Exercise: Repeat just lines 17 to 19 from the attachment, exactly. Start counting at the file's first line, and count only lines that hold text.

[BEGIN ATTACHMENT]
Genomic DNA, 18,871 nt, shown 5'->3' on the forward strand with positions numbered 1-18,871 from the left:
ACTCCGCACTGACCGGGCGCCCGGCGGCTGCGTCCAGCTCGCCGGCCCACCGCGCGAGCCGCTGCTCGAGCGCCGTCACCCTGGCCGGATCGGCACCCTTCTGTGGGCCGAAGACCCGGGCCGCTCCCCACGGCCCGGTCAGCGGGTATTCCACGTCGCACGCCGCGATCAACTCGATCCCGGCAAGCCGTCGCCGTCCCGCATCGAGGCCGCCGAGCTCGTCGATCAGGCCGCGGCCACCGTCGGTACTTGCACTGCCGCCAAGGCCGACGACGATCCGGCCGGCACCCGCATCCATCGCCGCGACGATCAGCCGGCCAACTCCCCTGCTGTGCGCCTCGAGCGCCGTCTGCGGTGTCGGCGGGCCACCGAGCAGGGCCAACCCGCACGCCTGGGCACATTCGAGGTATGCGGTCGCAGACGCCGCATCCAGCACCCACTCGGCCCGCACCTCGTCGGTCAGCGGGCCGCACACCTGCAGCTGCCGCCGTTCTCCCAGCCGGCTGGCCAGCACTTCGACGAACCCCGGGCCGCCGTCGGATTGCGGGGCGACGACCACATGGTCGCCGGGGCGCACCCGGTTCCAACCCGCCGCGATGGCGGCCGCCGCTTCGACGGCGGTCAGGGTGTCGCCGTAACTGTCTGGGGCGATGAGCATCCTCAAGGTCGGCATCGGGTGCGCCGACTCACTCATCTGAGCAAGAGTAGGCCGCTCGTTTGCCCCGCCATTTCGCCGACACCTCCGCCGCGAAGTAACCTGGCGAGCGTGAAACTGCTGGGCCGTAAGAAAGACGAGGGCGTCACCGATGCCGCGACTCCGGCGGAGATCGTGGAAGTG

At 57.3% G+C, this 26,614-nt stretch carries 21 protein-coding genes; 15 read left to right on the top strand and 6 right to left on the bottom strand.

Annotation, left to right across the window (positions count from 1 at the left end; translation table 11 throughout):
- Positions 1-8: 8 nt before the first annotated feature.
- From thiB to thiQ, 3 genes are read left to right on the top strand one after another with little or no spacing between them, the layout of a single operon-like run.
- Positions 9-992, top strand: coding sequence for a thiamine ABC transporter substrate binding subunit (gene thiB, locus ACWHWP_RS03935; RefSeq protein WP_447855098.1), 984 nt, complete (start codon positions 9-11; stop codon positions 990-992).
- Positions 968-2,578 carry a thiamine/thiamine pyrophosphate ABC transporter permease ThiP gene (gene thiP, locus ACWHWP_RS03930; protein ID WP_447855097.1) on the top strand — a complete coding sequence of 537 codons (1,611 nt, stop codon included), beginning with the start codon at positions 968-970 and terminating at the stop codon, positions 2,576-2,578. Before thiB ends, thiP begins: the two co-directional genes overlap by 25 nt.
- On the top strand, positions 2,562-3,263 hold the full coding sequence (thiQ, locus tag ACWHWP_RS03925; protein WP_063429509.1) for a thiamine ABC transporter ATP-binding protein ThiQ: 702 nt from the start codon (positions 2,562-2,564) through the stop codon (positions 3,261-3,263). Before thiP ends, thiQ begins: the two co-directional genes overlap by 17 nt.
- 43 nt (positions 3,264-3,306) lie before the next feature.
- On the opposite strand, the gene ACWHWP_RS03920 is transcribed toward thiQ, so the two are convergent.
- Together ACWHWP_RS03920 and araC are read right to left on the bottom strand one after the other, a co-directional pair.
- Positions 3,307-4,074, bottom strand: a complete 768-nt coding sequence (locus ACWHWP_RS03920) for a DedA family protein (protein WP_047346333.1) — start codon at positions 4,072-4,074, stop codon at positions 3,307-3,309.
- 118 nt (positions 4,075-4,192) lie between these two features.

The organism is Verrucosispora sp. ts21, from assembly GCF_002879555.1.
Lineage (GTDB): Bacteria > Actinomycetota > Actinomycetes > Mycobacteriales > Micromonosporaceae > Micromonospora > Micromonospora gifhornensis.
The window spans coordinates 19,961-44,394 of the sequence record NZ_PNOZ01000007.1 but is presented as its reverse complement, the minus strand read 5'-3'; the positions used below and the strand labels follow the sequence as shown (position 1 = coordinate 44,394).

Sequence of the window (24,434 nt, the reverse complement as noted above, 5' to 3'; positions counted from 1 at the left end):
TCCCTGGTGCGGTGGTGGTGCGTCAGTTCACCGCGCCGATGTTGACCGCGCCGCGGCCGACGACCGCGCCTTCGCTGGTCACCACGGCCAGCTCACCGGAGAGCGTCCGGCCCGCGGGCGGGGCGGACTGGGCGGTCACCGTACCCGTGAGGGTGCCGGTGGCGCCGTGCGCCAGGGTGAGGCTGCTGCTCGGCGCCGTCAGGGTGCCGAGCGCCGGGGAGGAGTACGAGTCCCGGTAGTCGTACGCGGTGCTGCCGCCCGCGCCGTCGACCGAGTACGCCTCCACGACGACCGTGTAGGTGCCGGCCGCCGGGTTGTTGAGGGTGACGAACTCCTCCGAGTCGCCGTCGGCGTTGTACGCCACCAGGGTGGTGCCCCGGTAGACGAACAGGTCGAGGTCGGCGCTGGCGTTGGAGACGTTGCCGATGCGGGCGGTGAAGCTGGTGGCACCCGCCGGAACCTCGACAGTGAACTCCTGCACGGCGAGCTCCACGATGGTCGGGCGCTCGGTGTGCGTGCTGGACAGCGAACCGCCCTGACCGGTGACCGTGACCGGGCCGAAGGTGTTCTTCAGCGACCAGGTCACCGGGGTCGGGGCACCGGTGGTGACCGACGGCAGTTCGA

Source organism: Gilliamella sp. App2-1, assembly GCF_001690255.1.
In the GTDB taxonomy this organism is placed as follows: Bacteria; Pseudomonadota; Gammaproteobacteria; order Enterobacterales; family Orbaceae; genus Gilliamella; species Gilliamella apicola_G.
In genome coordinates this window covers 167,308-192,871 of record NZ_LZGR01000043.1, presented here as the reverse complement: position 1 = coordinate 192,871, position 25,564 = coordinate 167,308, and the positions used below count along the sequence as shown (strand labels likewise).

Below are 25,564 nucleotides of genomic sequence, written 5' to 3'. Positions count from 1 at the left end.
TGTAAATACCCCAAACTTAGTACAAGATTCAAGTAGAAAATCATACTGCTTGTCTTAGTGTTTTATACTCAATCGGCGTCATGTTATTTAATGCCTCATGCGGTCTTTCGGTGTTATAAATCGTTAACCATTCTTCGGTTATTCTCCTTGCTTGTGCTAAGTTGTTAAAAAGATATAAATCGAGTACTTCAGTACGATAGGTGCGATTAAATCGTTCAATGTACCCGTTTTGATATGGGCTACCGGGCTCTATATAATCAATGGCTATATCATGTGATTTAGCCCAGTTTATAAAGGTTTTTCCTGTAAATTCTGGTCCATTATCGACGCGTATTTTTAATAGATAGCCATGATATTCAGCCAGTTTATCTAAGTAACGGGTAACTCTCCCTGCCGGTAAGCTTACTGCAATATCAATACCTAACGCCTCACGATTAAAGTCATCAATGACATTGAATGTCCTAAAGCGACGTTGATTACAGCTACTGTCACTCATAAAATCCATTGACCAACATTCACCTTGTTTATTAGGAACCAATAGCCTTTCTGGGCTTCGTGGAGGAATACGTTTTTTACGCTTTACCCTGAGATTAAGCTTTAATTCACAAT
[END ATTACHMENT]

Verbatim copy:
The window spans coordinates 19,961-44,394 of the sequence record NZ_PNOZ01000007.1 but is presented as its reverse complement, the minus strand read 5'-3'; the positions used below and the strand labels follow the sequence as shown (position 1 = coordinate 44,394).

Sequence of the window (24,434 nt, the reverse complement as noted above, 5' to 3'; positions counted from 1 at the left end):
TCCCTGGTGCGGTGGTGGTGCGTCAGTTCACCGCGCCGATGTTGACCGCGCCGCGGCCGACGACCGCGCCTTCGCTGGTCACCACGGCCAGCTCACCGGAGAGCGTCCGGCCCGCGGGCGGGGCGGACTGGGCGGTCACCGTACCCGTGAGGGTGCCGGTGGCGCCGTGCGCCAGGGTGAGGCTGCTGCTCGGCGCCGTCAGGGTGCCGAGCGCCGGGGAGGAGTACGAGTCCCGGTAGTCGTACGCGGTGCTGCCGCCCGCGCCGTCGACCGAGTACGCCTCCACGACGACCGTGTAGGTGCCGGCCGCCGGGTTGTTGAGGGTGACGAACTCCTCCGAGTCGCCGTCGGCGTTGTACGCCACCAGGGTGGTGCCCCGGTAGACGAACAGGTCGAGGTCGGCGCTGGCGTTGGAGACGTTGCCGATGCGGGCGGTGAAGCTGGTGGCACCCGCCGGAACCTCGACAGTGAACTCCTGCACGGCGAGCTCCACGATGGTCGGGCGCTCGGTGTGCGTGCTGGACAGCGAACCGCCCTGACCGGTGACCGTGACCGGGCCGAAGGTGTTCTTCAGCGACCAGGTCACCGGGGTCGGGGCACCGGTGGTGACCGACGGCAGTTCGA